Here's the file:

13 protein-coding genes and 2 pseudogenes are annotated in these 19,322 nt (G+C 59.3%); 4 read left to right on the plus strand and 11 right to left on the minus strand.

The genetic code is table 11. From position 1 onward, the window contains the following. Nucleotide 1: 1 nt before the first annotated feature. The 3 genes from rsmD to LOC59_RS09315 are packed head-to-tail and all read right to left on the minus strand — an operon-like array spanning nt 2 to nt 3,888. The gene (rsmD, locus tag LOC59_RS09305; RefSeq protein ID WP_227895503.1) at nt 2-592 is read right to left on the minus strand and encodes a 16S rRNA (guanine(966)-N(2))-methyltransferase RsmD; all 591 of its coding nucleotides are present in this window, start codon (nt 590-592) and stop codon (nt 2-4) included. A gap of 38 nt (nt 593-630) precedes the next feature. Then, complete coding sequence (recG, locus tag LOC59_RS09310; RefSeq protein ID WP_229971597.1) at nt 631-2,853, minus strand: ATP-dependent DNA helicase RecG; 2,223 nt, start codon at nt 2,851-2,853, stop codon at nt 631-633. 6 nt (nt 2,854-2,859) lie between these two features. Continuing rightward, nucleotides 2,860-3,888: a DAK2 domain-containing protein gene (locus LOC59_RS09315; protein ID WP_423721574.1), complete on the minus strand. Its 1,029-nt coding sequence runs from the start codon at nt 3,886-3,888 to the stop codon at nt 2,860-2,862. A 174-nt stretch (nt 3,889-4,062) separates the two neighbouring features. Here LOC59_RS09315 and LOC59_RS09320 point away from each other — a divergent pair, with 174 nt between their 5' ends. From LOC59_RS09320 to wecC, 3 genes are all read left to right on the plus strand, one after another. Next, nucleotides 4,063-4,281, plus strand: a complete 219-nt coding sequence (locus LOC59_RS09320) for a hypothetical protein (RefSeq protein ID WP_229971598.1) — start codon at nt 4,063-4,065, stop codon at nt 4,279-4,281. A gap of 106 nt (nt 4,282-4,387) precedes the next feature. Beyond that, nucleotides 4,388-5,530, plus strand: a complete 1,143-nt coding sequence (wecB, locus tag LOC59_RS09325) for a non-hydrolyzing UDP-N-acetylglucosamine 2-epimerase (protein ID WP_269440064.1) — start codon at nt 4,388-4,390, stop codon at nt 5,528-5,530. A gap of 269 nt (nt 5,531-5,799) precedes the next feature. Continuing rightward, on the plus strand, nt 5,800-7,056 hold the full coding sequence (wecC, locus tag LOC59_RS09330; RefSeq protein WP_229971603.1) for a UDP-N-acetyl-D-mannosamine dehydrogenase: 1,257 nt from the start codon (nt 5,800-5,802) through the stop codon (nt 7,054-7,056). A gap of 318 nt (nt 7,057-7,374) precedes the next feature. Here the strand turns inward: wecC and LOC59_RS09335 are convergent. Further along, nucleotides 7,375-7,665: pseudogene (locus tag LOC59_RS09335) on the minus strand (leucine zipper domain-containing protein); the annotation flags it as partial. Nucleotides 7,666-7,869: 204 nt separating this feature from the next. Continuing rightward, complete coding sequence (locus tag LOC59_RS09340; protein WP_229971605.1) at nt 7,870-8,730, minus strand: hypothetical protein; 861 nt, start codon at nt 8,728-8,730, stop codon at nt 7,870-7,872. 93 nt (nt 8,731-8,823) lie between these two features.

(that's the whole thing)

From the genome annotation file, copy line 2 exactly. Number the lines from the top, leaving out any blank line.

The genetic code is table 11. From position 1 onward, the window contains the following. Nucleotide 1: 1 nt before the first annotated feature. The 3 genes from rsmD to LOC59_RS09315 are packed head-to-tail and all read right to left on the minus strand — an operon-like array spanning nt 2 to nt 3,888. The gene (rsmD, locus tag LOC59_RS09305; RefSeq protein ID WP_227895503.1) at nt 2-592 is read right to left on the minus strand and encodes a 16S rRNA (guanine(966)-N(2))-methyltransferase RsmD; all 591 of its coding nucleotides are present in this window, start codon (nt 590-592) and stop codon (nt 2-4) included. A gap of 38 nt (nt 593-630) precedes the next feature. Then, complete coding sequence (recG, locus tag LOC59_RS09310; RefSeq protein ID WP_229971597.1) at nt 631-2,853, minus strand: ATP-dependent DNA helicase RecG; 2,223 nt, start codon at nt 2,851-2,853, stop codon at nt 631-633. 6 nt (nt 2,854-2,859) lie between these two features. Continuing rightward, nucleotides 2,860-3,888: a DAK2 domain-containing protein gene (locus LOC59_RS09315; protein ID WP_423721574.1), complete on the minus strand. Its 1,029-nt coding sequence runs from the start codon at nt 3,886-3,888 to the stop codon at nt 2,860-2,862. A 174-nt stretch (nt 3,889-4,062) separates the two neighbouring features. Here LOC59_RS09315 and LOC59_RS09320 point away from each other — a divergent pair, with 174 nt between their 5' ends. From LOC59_RS09320 to wecC, 3 genes are all read left to right on the plus strand, one after another. Next, nucleotides 4,063-4,281, plus strand: a complete 219-nt coding sequence (locus LOC59_RS09320) for a hypothetical protein (RefSeq protein ID WP_229971598.1) — start codon at nt 4,063-4,065, stop codon at nt 4,279-4,281. A gap of 106 nt (nt 4,282-4,387) precedes the next feature. Beyond that, nucleotides 4,388-5,530, plus strand: a complete 1,143-nt coding sequence (wecB, locus tag LOC59_RS09325) for a non-hydrolyzing UDP-N-acetylglucosamine 2-epimerase (protein ID WP_269440064.1) — start codon at nt 4,388-4,390, stop codon at nt 5,528-5,530. A gap of 269 nt (nt 5,531-5,799) precedes the next feature. Continuing rightward, on the plus strand, nt 5,800-7,056 hold the full coding sequence (wecC, locus tag LOC59_RS09330; RefSeq protein WP_229971603.1) for a UDP-N-acetyl-D-mannosamine dehydrogenase: 1,257 nt from the start codon (nt 5,800-5,802) through the stop codon (nt 7,054-7,056). A gap of 318 nt (nt 7,057-7,374) precedes the next feature. Here the strand turns inward: wecC and LOC59_RS09335 are convergent. Further along, nucleotides 7,375-7,665: pseudogene (locus tag LOC59_RS09335) on the minus strand (leucine zipper domain-containing protein); the annotation flags it as partial. Nucleotides 7,666-7,869: 204 nt separating this feature from the next. Continuing rightward, complete coding sequence (locus tag LOC59_RS09340; protein WP_229971605.1) at nt 7,870-8,730, minus strand: hypothetical protein; 861 nt, start codon at nt 8,728-8,730, stop codon at nt 7,870-7,872. 93 nt (nt 8,731-8,823) lie between these two features.